Interoperability of XBRL Financial Statements in the U.S.

Interoperability of XBRL Financial Statements in the U.S.

Hongwei Zhu (Old Dominion University, USA) and Harris Wu (Old Dominion University, USA)
Copyright: © 2011 |Pages: 15
DOI: 10.4018/jebr.2011040103
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In the wake of the global financial crisis, a pressing need exists for improving investor friendliness, especially the transparency and interoperability of the financial statements of public companies. eXtensible Business Reporting Language (XBRL) and XBRL taxonomies can accomplish this objective. In the U.S., the Securities and Exchange Commission (SEC) has mandated that all public companies must file their financial statements using XBRL and the U.S. Generally Accepted Accounting Principles (GAAP) taxonomy according to a phased-in schedule. Are the XBRL-based financial statements interoperable? This question is addressed by analyzing all of the annual XBRL financial statements filed to the SEC as of February 26, 2010. On average, 63% of data elements are not comparable between a pair of statements. The incomparability is partly caused by issues related to the GAAP taxonomy and misuse of the taxonomy by companies. The results have practical implications that will help improve the quality of financial data.
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Publicly traded companies must disclose their financials quarterly and annually to regulators and investors. In the United States, companies file their financial statements to the Securities and Exchange Commission (SEC). In recent years, financial statements are usually filed in digital format such as PDF or HTML files. Although the digital filings are much better than the traditional paper filings, they are not easy to use due to substantial challenges in processing unstructured data. For example, it is often desirable to compare several companies on a set of metrics such as assets and net income. No tools are available to accurately and reliably automate such comparisons. In other words, the financial statements are not interoperable and cannot be conveniently analyzed using automated tools. To alleviate this problem, the fillings are often semi-manually processed to have the data elements extracted and stored into structured databases. This process is inefficient and error-prone.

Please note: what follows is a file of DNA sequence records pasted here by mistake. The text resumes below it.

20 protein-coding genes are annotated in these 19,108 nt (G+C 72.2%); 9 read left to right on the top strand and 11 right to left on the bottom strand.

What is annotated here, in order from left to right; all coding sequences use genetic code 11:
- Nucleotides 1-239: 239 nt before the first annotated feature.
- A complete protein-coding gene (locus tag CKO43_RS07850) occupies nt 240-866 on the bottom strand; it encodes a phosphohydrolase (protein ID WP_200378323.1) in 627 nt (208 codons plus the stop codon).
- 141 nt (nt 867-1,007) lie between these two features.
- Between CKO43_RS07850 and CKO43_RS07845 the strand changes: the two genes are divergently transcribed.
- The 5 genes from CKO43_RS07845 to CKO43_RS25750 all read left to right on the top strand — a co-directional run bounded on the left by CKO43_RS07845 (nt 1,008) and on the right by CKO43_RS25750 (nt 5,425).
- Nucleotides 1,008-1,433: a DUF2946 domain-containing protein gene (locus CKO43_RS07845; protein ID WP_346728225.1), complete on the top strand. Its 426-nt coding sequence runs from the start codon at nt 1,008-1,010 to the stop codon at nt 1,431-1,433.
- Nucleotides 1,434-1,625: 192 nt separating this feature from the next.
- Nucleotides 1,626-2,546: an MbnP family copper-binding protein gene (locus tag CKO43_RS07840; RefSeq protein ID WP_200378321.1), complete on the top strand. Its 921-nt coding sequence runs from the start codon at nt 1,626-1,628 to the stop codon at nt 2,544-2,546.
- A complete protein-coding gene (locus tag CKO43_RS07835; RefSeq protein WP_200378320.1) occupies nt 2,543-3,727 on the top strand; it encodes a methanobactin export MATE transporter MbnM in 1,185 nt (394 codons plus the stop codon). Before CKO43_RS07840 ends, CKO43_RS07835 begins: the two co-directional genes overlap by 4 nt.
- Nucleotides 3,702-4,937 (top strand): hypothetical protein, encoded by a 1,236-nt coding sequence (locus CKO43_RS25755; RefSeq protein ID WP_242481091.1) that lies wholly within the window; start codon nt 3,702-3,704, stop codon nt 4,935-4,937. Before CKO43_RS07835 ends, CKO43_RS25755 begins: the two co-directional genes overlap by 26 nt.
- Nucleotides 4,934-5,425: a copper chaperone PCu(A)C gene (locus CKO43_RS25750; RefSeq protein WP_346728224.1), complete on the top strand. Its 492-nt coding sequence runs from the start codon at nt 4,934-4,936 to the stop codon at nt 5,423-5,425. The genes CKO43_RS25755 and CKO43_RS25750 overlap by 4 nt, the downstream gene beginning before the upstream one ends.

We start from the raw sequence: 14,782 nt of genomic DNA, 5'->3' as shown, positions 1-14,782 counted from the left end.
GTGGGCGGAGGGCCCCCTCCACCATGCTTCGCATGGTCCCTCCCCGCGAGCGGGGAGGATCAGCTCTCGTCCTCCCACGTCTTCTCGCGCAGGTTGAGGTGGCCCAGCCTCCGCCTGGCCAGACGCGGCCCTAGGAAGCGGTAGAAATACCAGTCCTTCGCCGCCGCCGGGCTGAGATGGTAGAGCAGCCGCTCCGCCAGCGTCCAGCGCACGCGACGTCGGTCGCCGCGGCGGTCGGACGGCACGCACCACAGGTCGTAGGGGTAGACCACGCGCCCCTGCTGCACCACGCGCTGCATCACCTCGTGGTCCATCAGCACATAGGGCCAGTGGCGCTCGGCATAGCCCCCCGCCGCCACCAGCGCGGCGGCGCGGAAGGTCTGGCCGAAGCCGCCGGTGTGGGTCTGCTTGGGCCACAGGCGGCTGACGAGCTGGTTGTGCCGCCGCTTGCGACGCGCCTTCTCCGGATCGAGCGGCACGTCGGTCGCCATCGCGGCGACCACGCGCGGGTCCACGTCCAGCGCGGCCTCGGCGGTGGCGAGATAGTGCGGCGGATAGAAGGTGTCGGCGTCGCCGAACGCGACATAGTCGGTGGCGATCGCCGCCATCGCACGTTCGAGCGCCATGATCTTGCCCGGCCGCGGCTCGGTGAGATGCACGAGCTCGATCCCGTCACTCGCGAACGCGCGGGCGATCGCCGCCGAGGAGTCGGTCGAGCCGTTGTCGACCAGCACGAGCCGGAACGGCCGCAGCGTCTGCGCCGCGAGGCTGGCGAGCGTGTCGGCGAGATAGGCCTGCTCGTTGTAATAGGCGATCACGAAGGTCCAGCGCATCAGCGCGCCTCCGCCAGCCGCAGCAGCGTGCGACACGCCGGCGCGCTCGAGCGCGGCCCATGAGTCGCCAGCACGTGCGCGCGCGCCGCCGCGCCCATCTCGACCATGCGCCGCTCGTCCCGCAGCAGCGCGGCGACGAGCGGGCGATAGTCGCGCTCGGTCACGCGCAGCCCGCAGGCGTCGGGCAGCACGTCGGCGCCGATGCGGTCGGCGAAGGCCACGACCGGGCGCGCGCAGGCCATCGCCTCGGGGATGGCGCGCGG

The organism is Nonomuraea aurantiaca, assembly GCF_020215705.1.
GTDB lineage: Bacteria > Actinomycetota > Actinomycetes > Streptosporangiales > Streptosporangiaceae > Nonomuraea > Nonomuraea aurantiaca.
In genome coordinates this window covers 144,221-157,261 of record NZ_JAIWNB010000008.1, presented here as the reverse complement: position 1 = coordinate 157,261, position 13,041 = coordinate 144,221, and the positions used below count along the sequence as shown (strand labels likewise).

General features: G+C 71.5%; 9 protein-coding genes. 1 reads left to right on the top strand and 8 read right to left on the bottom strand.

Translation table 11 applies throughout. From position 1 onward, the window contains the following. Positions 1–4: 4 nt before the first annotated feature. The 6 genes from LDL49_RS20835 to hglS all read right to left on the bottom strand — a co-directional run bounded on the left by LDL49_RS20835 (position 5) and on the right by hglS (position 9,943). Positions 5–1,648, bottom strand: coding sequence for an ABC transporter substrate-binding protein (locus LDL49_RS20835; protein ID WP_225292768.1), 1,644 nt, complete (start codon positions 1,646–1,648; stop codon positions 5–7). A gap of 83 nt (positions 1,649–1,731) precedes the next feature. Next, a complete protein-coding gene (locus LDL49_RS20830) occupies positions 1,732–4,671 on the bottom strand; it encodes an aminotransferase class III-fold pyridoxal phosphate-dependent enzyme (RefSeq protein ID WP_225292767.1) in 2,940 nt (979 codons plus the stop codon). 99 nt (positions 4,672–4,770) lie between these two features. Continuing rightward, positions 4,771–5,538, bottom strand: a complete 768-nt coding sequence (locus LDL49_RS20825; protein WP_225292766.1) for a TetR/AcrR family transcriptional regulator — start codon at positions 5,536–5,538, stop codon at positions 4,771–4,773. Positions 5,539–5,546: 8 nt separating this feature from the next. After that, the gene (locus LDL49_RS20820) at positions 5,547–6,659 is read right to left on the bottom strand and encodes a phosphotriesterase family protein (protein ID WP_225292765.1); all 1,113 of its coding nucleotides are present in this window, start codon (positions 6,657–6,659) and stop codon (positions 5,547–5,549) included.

eXtensible Business Reporting Language (XBRL) has the potential to address the interoperability problem (Hoffman & Watson, 2009; XBRL International, 2006). Additionally, XBRL offers other benefits such as improving efficiency of the entire financial data supply chain and enabling continuous auditing (Du & Roohani, 2007). Financial statements in XBRL format can be easily parsed using software tools because of the syntactic uniformity of XBRL. Furthermore, XBRL can be used to define a taxonomy that specifies a set of data elements commonly used in financial statements and the relationship among these elements. If all companies use common elements specified in a standard taxonomy, their financial statements are semantically interoperable, which makes it easy to compare different companies’ financial data. Otherwise, semantically-equivalent data elements reported using different element names must be matched and semantically-different elements reported using the same element name by different companies must be distinguished. This is the well-known and extensively-researched semantic heterogeneity problem for which there is still no reliable, fully automated solution (Bernstein & Haas, 2008; Bernstein, Melnik, Quix, & Petropoulos, 2004; Rahm & Bernstein, 2001; Rahm, Do, & Maßmann, 2004). In this case, significant amount of manual work is needed to enable semantic interoperability of financial statements from different companies.

In the U.S., the SEC has adopted the US GAAP Taxonomy as the standard base taxonomy for financial reporting. In addition to the data elements specified in the taxonomy, companies are allowed to introduce their own custom elements to produce their financial statements. The extensibility gives companies more flexibility, which can lead to financial statements that more accurately reflect company status. For example, a company may possess various types of assets that are not captured in the standard taxonomy. If only standard elements are allowed, all these types of assets will have to be aggregated as “other assets”, losing detailed information useful to investors. To avoid this problem, companies are allowed to introduce custom elements by extending the standard taxonomy. With custom elements, all the special types of assets can be properly represented in financial statements. However, it has been recognized that extensibility can have adverse effects on interoperability of financial statements from different companies (Debreceny et al., 2005).

Starting June 15, 2009, all companies with a public common equity float greater than $5B must submit their financial statements in XBRL to the SEC. XBRL will be used by all public companies in the U.S. by October 31, 2014. Has the use of XBRL and GAAP taxonomy made financial statement semantically interoperable? Motivated by this question, we analyzed all official XBRL filings submitted to the SEC as of February 26, 2010. We identify the patterns of how companies use or misuse the standard taxonomy as well as the issues related to the taxonomy itself.

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